I thought back to a talk Curt and I had during our week together in Atlanta. I'd decided to spend the evening at one of those topless places where the gyrating women are really classy. At lunch the next day he turned the conversation to our wives. It got me thinking about my habitual unfaithfulness to Marie. He told me directly that it saddened him that I was taking advantage of Marie's unconditional love for me.
Even though I was hung over, his comments didn't offend me. I began to realize that my hedonistic lifestyle was barren and, to tell the truth, unsatisfying. I confessed to Curt that my feelings of emptiness were a deepening chasm, adding: "I don't know what I can do to change, man."
"What are you thinking?" Debby's question brought me back to the dim reality of an Atlanta airport lounge. "You look like you're a million miles away."
"Sorry," I said as I took a sip. "I was just thinking about something Curt asked me earlier this week."
"Oh? What was that?"
"He asked me if I ever prayed."
Debby cackled. "I knew it. He IS a Jesus freak. So, now I'm dying to know: do you," she snickered, "pray?"
"Well, it seemed like kid stuff, but in a fumbling way I sort of did try it. I'm not sure I got through. God's pretty busy, after all," I chuckled.
"I don't think there's anything to it." Her demeanor hardened.
"I think it's mumbo jumbo. People use prayer like it's magic. It's really pathetic."
"A week ago I would have agreed with you, but now I'm not so sure," I said. "When I did pray, even in my stumbling way, I felt a calm inside me, a sense of purpose that hadn't been there before."
"If it feels good, do it, babe. That's my motto." She took out a cigarette and lit it with the flame of the candle on the table.
I did the same.
"You seem a little bitter," I observed.
"My father molested me when I was in my teens." She was matter of fact. "It went on for several years. I hated his guts . . . and mine too."
"There was this guy I knew at school -- Jim. He kept pestering me for a date, so finally I went out with him. We went to a movie. Afterwards, he took me to a lover's lane to park. I freaked.
"The idea of sex repulsed me. Even though Jim just wanted to get laid, he stopped putting the moves on me when I told him 'no'. I was hysterical, but he got me calmed down. There was a gentleness and understanding about him, so I told him the whole disgusting story about my dad.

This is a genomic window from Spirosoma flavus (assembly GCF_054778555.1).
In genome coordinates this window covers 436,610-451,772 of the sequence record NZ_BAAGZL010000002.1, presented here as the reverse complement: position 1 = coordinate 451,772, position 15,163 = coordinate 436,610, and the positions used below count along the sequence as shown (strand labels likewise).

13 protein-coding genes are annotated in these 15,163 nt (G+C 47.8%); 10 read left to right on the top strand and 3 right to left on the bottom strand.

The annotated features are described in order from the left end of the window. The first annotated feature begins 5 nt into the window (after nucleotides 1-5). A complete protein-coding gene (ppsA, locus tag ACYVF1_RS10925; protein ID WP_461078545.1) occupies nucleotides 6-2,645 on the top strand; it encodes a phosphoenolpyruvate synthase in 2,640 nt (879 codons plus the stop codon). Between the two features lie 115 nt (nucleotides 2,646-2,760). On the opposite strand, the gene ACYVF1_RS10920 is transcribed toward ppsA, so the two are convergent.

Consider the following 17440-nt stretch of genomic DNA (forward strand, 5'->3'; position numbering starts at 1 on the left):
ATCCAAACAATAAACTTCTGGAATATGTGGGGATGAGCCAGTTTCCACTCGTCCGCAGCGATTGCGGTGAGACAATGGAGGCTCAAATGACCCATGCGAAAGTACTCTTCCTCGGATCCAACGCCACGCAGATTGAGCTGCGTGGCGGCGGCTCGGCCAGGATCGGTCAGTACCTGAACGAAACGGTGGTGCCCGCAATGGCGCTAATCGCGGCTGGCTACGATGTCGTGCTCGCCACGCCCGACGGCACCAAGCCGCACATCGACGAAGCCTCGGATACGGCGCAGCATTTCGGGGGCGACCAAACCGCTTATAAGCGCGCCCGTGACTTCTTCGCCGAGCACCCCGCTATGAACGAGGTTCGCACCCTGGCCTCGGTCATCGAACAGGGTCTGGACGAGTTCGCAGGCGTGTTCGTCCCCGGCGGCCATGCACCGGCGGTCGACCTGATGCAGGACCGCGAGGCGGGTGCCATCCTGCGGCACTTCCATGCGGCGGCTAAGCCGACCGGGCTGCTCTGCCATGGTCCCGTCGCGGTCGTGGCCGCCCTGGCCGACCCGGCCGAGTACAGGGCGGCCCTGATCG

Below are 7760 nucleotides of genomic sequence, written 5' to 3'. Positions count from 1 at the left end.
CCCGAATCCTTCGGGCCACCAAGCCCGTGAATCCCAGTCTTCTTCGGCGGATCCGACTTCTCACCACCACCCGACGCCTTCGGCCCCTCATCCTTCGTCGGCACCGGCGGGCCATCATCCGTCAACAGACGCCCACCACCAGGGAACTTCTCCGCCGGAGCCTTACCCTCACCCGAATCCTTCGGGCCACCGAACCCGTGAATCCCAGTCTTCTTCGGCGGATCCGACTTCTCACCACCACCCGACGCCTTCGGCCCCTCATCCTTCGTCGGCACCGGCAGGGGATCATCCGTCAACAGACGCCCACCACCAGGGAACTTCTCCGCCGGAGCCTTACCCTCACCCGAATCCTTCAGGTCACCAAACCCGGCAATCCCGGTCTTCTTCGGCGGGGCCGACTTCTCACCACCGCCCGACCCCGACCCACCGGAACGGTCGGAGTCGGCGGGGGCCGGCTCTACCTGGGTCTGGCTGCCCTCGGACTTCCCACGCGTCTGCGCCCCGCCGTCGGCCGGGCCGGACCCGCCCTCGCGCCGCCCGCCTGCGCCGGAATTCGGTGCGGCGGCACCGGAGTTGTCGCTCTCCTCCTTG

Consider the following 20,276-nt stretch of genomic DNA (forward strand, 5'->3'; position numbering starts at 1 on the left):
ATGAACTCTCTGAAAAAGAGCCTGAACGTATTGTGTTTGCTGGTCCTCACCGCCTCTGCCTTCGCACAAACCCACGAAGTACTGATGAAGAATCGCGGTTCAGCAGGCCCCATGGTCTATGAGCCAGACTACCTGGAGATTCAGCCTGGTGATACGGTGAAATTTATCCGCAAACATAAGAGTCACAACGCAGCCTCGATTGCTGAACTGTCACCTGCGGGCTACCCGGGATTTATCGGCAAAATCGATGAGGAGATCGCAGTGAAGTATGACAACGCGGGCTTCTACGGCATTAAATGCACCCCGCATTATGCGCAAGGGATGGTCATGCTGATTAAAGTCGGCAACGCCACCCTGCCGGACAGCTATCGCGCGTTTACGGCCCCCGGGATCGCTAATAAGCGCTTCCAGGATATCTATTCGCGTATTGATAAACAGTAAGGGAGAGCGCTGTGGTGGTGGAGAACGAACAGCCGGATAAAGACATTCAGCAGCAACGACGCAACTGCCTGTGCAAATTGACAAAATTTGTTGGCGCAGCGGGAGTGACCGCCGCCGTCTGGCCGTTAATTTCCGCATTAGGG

"We became friends, dated all summer -- the summer before my senior year in high school. By the end of the summer, I trusted him enough to let him make love to me. It was wonderful."
“Did you stay friends?”
She bit her lip. Tears came to her eyes. "We began talking about getting married, but then‑‑" her voice broke. She bit her knuckle to keep from crying.
"I'm sorry, Debby,” I touched her sleeve. “I didn't mean to blunder into such painful territory for you."
"No, that's okay; I need to talk," she said, recapturing some of her composure. "It was a chilly autumn night at the beginning of our senior year. Jim and a bunch of his friends had been out drinking. They were on their way home, driving on a winding two-lane road." She plunged ahead automatically, with almost no emotion in her voice. "The driver was going too fast, they missed a curve and plowed head-on into a truck. There were five guys in the car -- Jim was in the back seat. They were all killed. The cops said the blood steamed as it flowed on the pavement." She stared blankly at the candle. “It was ten years ago today.”
I stroked her hand. "You must have been devastated."
"Yeah," she said, focusing again on me. She tossed her head, as if to clear it. "Devastated fits."
I didn't know what to say, but Debby filled the silence.
"Since then, I've never let anyone get that close. This keeps me going." She raised her glass, sloshing the liquor around the inside.
* * *
"THERE you are! Where have you been?" Debby stood next to the baggage carousel, waving at me. "I can't find my garment bag," she pouted.
I must have looked sick, because her exasperated expression changed to one of concern. She walked toward me quickly.
"What's the matter?" She peered at me and grasped me by the sleeve. "You look shell-shocked."
"They're all dead," I muttered, dazed.
"Who's all dead? What are you talking about?"
"Debby, the plane we were supposed to be on crashed," I said, looking at her sternly. "Everybody on it was killed. We should be dead right now."
She recoiled from me. "Oh my God!" she gasped. Both her hands shot to her face in horror.